Mostly adjacent to the greater Los Angeles-San Diego metropolitan area, with a population of over 15 million people (Stephenson and Calcarone 1999), many of these amphibian and reptile species are impacted negatively by human activities, and 12 have some or all of their populations identified as experiencing some degree of threat (table 1). We discuss here three taxa of snakes, two taxa of frogs, and three taxa of salamanders that we believe are in particular need of attention as sensitive species. Although the California red-legged frog generally occurs at lower elevations peripheral to conifer forest areas, and ranges farther north along the coast, it is included because of its critically threatened status and omission from other habitat area discussions in these proceedings.

    Southern Rubber Boa Charina bottae umbratica Klauber 1943 Description A small (total length 35-55 mm, Hoyer and Stewart 2000a), rather stout-bodied snake with smooth scales and a blunt head and tail (fig. 1; Brown 1997). Adults are light brown or tan in dorsal color with an unmarked yellow venter; juveniles are pale without a distinct margin between dorsal and ventral coloration (Hoyer and Stewart 2000a). The subspecies may be further characterized as follows: frontal scale usually sub-rectangular with a straight or only slightly convex or angular posterior margin, generally 41 or fewer mid-dorsal scale rows, usually 196 or fewer full-sized ventral scales (Rodriguez-Robles and others 2001).

    USDA Forest Service Gen. Tech. Rep. PSW-GTR-195. 2005. 166

  • Snakes, Frogs, and SalamandersStewart, Jennings, and Goodman

    Table 1Amphibian and reptile species known to occur regularly above 1,230 m in conifer forest areas of southern California. (All names follow Crother 2000.) Salamanders Ensatina-Ensatina eschscholtzii (SC, FS)* Black-bellied Slender Salamander-Batrachoseps nigriventris Tehachapi Slender Salamander-Batrachoseps stebbinsi (ST, FS) San Gabriel Mountain Slender Salamander-Batrachoseps gabrieli (FS)* Arboreal Salamander-Aneides lugubris Frogs and Toads Pacific Treefrog-Pseudacris regilla California Treefrog-Pseudacris cadaverina Red-legged Frog-Rana aurora (FT, SC)* Mountain Yellow-legged Frog-Rana muscosa (FE, SC)* American Bullfrog-Rana catesbeiana (introduced) Western Toad-Bufo boreas Arroyo Toad-Bufo californicus (FE, SC) Turtles Pacific Pond Turtle-Clemmys marmorata (SC, FS) Lizards Coast Horned Lizard-Phrynosoma coronatum (SC, FS) Granite Spiny Lizard-Sceloporus orcutti Western Fence Lizard-Sceloporus occidentalis Common Sagebrush Lizard-Sceloporus graciosus Common Side-blotched Lizard-Uta stansburiana Western Skink-Eumeces skiltonianus Gilbert's Skink-Eumeces gilberti Southern Alligator Lizard-Elgaria multicarinata Snakes Western Threadsnake-Leptotyphlops humilis Rubber Boa-Charina bottae (ST, FS)* Ring-necked Snake-Diadophis punctatus (FS) Striped Racer-Masticophis lateralis Gophersnake-Pituophis catenifer Common Kingsnake-Lampropeltis getula California Mountain Kingsnake-Lampropeltis zonata (SC, FS)* Western Terrestrial Gartersnake-Thamnophis elegans Two-striped Gartersnake-Thamnophis hammondii (SC, FS) Western Black-headed Snake-Tantilla planiceps Western Lyresnake-Trimorphodon biscutatus Nightsnake-Hypsiglena torquata Speckled Rattlesnake-Crotalus mitchellii Western Rattlesnake-Crotalus viridis FEFederally Listed Endangered Species FTFederally Listed Threatened Species STState Listed Threatened Species SCState Species of Special Concern FSForest Service Region 5 Sensitive Species *Species discussed in text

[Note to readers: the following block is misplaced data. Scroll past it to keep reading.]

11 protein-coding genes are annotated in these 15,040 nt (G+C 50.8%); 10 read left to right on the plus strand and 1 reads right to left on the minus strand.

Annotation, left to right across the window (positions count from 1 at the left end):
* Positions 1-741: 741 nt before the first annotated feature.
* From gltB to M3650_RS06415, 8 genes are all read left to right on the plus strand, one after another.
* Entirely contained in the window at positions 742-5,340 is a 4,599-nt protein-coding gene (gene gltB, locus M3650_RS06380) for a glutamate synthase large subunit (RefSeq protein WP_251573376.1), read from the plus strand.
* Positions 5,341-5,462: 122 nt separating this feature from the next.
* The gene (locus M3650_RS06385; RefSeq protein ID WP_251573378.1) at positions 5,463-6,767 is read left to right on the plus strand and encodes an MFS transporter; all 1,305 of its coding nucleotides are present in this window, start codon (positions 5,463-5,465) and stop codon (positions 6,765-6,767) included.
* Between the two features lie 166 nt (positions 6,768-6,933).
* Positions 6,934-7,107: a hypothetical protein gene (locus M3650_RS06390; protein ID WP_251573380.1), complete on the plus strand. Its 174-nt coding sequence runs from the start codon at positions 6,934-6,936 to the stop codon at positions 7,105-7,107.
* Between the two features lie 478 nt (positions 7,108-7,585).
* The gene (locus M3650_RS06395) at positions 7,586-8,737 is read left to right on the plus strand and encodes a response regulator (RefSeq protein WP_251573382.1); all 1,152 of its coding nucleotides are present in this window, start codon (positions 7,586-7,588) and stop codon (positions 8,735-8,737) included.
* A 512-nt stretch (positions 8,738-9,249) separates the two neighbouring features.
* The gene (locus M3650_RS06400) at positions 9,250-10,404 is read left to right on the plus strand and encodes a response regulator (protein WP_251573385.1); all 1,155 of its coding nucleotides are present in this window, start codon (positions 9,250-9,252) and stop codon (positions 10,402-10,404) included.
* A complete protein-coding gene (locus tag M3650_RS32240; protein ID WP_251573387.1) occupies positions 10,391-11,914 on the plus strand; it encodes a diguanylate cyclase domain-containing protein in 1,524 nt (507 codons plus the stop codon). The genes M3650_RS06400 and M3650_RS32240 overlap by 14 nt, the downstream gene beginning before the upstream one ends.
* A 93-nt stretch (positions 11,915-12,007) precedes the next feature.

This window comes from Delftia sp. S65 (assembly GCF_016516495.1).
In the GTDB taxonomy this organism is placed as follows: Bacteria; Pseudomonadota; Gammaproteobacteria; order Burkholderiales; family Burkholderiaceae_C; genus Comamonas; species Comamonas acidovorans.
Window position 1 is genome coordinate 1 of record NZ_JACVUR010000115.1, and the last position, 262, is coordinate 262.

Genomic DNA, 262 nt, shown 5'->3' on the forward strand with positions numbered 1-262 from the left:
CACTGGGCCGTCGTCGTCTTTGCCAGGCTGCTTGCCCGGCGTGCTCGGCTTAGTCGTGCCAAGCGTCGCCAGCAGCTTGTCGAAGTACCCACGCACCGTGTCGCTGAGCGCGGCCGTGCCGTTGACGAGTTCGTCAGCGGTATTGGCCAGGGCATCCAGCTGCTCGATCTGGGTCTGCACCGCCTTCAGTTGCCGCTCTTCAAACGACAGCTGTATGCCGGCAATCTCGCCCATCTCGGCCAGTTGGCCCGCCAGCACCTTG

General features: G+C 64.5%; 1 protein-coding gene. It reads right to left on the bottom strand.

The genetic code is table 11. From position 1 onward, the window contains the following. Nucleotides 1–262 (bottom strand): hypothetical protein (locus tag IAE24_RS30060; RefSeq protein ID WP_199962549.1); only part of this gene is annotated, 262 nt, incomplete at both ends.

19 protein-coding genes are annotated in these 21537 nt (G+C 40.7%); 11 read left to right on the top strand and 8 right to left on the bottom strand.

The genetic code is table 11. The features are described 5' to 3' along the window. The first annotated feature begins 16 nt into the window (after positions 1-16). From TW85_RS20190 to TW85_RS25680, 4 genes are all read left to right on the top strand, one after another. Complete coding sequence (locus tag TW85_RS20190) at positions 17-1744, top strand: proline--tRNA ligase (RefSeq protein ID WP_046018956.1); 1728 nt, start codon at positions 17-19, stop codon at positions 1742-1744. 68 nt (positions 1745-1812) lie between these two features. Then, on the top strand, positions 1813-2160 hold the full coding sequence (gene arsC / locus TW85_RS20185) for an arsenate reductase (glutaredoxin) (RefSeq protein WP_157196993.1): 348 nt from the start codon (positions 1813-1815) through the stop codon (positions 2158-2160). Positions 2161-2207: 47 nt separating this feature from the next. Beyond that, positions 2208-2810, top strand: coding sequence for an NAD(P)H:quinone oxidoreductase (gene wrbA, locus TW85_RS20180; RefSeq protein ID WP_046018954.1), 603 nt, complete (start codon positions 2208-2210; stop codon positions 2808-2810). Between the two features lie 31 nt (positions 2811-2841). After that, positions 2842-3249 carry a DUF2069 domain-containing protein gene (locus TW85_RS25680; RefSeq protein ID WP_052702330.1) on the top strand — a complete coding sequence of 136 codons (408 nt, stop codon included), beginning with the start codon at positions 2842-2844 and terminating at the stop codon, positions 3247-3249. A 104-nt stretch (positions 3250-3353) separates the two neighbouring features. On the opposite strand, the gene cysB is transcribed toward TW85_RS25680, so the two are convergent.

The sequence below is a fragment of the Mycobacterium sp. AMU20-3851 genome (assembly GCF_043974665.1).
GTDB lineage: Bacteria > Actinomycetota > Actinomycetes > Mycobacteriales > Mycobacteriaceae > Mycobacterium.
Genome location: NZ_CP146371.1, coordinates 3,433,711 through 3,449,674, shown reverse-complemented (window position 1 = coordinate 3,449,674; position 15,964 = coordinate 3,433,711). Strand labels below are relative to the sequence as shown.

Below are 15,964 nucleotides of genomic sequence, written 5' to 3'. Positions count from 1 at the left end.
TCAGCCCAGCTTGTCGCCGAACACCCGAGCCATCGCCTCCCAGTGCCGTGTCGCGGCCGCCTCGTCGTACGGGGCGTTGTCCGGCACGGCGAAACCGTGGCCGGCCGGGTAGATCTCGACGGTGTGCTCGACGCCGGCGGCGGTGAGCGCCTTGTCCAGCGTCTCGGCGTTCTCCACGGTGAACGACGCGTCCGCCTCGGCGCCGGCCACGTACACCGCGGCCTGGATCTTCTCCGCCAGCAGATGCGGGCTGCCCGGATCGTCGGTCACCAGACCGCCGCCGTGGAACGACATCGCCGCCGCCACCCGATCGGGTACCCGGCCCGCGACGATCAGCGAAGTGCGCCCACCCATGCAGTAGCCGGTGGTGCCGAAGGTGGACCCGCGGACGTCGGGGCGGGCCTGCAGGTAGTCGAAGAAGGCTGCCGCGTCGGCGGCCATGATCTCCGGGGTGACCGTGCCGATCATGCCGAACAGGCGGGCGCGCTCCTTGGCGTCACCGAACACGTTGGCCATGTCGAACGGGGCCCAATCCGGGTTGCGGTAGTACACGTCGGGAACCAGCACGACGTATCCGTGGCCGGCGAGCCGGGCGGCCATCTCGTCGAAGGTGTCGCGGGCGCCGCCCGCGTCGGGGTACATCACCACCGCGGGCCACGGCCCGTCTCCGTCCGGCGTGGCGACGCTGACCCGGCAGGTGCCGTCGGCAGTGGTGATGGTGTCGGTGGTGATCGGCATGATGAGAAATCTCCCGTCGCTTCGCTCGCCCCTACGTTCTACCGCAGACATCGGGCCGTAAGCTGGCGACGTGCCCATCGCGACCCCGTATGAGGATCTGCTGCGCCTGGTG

USDA Forest Service Gen. Tech. Rep. PSW-GTR-195. 2005. 167

  • Snakes, Frogs, and SalamandersStewart, Jennings, and Goodman

    Figure 1Adult female southern rubber boa from Heaps Peak, San Bernardino Mountains, San Bernardino County, California. Photo by Robert H. Goodman, Jr.

    Taxonomy The infraspecific taxonomy of the rubber boa (Charina bottae) has been much debated (Brown 1997, Stewart 1988), with various authors recognizing either three (Klauber 1943, Stebbins 1985), two (Stewart 1977), or no subspecies (Collins 1990, Nussbaum and Hoyer 1974), or suggesting full species status for the southern form (Erwin 1974). While scalation patterns are highly variable within rubber boa populations, and there is considerable overlap among populations, Stewart (1977) noted fairly consistent differences between southern rubber boas (C.b. umbratica) and northern rubber boas (C.b. bottae). He recommended that these forms be retained as distinct subspecies and regarded populations in the Mount Pinos area and Tehachapi Mountains as intergrades. Recent analyses of mitochondrial DNA by Rodriguez-Robles and others (2001) have shown that the southern rubber boa populations form a clade that separated from all other rubber boa lineages approximately 4.4 to 12.3 million years ago. Together with existing morphological and allozyme data (Weisman 1988), this suggests C.b. umbratica could be recognized as a full species. Although the Mount Pinos area and Tehachapi Mountains populations cannot be identified reliably by morphological characters, they cluster with C.b. bottae in the mitochondrial DNA analyses (Rodriguez-Robles and others 2001